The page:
Saudi-Russian coordination instrumental in OPEC agreement

It is necessary to diversify na­tional economies, stop reliance on oil rent alone, provide for rise of several productive economic sectors.


2016/12/11 Issue: 85 Page: 19


The Arab Weekly
Walid Khadduri



Beirut - Oil ministers of the Organ­isation of the Petroleum Exporting Countries (OPEC) surprised the markets by announcing an agreement that called for a 4.5% production cut that would decrease OPEC production 1.2 million barrels per day (bpd) to a target ceiling of 32.5 million bpd for the first six months of 2017.

The cuts may be renewed for an­other six months upon the agree­ment of the council of ministers in a meeting May 25th. Non-OPEC producers have also pledged to re­duce output by 600,000 bpd, lead­ing to a total production cut of 1.8 million bpd. Russia will lead the non-OPEC cuts with a 300,000-bpd reduction.

The cuts are projected to de­crease the record-level crude oil storage globally. Oil producers had marathon talks during the past few weeks. Saudi Arabia and Russia, the world’s two biggest oil produc­ers, played a pivotal role in ironing out the many differences among the producers.

The agreements’ modest achieve­ments are expected to establish a floor price of $50-$55 per barrel, a range that would assure produc­ing countries revenue increases of billions of dollars. A major driving force behind the agreement is the financial constraint experienced by those countries during the oil price crash of 2014-16. They want to avoid a third year of low oil prices. Many of them are worried about the political consequences of pro­longed budget constraints.

The floor price of $50-$55 per barrel is in the range of most of the producing countries’ oil price esti­mate in their budget projections. The projected floor price remains below the price range that would trigger a resurgence of US shale oil production, which costs approxi­mately $55-$75 a barrel to produce.

A $50-$55 per barrel Brent price would also stimulate investments in the upstream sector. There is much concern in the global oil in­dustry that a shortfall of invest­ments will result in an imbalanced supply and demand in global oil markets before the end of the dec­ade, leading to a resurgence in oil prices.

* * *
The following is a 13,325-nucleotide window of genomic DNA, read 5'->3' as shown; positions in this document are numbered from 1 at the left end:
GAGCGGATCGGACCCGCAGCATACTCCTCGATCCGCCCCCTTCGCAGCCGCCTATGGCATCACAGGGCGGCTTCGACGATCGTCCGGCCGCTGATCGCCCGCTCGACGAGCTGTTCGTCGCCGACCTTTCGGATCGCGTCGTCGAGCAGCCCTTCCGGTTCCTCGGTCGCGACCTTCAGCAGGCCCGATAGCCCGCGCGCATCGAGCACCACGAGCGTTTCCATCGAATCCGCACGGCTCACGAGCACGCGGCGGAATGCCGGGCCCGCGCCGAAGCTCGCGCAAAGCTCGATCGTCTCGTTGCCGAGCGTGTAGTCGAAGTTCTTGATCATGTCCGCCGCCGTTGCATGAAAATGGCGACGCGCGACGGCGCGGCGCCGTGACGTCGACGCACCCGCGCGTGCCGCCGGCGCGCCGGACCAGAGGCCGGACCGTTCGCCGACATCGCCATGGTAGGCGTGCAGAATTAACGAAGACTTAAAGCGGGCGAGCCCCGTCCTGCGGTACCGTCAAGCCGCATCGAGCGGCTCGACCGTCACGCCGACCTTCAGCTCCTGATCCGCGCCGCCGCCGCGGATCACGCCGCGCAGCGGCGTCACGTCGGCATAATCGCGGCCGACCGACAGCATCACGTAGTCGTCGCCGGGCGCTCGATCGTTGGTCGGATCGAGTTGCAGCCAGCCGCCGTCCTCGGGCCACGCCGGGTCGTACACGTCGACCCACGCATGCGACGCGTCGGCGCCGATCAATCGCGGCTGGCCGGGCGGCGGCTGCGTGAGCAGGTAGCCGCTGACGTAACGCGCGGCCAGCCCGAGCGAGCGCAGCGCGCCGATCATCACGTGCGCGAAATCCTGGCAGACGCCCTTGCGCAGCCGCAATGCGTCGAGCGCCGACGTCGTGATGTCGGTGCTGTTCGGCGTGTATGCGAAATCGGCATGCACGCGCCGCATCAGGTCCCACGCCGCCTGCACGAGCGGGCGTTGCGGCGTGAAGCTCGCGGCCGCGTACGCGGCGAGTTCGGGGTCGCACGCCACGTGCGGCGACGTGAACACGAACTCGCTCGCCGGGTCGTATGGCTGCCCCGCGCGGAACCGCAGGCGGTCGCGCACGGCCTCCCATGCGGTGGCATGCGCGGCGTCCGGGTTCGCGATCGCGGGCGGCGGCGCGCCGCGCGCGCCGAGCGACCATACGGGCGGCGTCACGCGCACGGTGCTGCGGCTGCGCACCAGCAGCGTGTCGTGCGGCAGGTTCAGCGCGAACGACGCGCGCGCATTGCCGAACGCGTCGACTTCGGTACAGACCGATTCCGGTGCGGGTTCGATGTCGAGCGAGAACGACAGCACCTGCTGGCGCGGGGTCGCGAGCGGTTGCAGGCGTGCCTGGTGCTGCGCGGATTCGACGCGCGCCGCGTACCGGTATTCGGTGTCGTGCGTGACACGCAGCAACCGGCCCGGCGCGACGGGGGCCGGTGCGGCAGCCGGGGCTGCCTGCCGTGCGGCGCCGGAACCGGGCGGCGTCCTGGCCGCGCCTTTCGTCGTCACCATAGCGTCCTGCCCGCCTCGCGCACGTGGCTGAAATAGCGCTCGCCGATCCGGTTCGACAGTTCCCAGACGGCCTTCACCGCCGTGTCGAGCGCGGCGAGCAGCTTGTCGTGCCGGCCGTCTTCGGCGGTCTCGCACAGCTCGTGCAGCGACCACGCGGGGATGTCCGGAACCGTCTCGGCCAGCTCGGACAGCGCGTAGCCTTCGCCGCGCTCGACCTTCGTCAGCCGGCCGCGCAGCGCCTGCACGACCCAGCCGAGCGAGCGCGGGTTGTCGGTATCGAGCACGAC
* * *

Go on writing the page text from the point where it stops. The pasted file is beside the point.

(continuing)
Markets reacted positively to the agreement, rising quickly about 10% to $50 per barrel. Observers continue to question the credibility of the agreement and how faithful­ly the countries will adhere to their pledges. Many questions have been raised about Russia’s commitment to its pledge. Some large Russian firms had announced that they plan to increase production in 2017.

A Russian energy source briefed on the discussions said: “President [Vladimir] Putin wants the deal… Russian companies will have to cut production.” The Russian economy is heavily dependent on oil rent. The price crash of 2014-16 caused many constraints in the Russian economy.

Russia and Saudi Arabia, the world’s two largest oil producers, cooperated closely to forge the agreement, succeeding to enlist support modifying the positions of the main producers (Saudi Arabia, Iran, Iraq and Russia).

Russia’s main role was to nego­tiate with rival OPEC producers, mediating differences that OPEC members could not reach on their own because of their rivalries. Pu­tin “played a crucial role in helping OPEC rivals Iran and Saudi Arabia set aside differences” to forge the agreement, Reuters reported.

Iran agreed to a modest increase in its allocation to 3.797 million bpd, compared to 3.75 million bpd and 3.78 million bpd during the past two consecutive months, in­stead of holding to its demands of a pre-sanction 4 million bpd pro­duction level and 12.7% of gross OPEC production. Saudi Arabia also agreed to take a cut of 486,000 bpd — the largest among OPEC states — and to be assigned a new allocation of 10.058 million bpd.

Iraq, the second largest OPEC producing country, accepted a cut of 210,000 bpd, the second largest reduction among OPEC states, to be allotted a production level of 4.351 million bpd. The Iraqi reduction was from the government produc­tion figures, as Baghdad had pro­tested the use of secondary sources (energy news agency and consult­ing houses figures) used as a refer­ence by OPEC.

The organisation, however, will continue using secondary sources as its main reference for produc­tion figures. OPEC established a committee of Kuwait, Algeria and Venezuela to review the monthly figures.

The encounter between OPEC and non-conventional oil is the first of many that are projected to flare up. Much will depend on the price level, whether it will move to record highs of more than $100 per barrel, as it did in the pre-2014 pe­riod, or even if it surpasses the $55- $75 per barrel cost range of non-conventional oil production. It will also depend on how low the cost of producing non-conventional oil can decline.

The 2014-16 price crash has driv­en home an important message to OPEC countries. They cannot any longer plan their budgets on re­cord-level prices, investing billions of dollars in white elephant pro­jects or endure massive corruption practices and huge unproductive employment in the public sector. Such practices carry heavy finan­cial burdens that low oil prices can­not sustain.

The main lesson of the recent oil price crash should drive home a second one to the producing coun­tries. It is necessary to diversify na­tional economies, stop reliance on oil rent alone and provide for the rise of several productive economic sectors such as agriculture, high-tech industries and tourism.


Walid Khadduri is an Iraqi writer on energy affairs based in Beirut.


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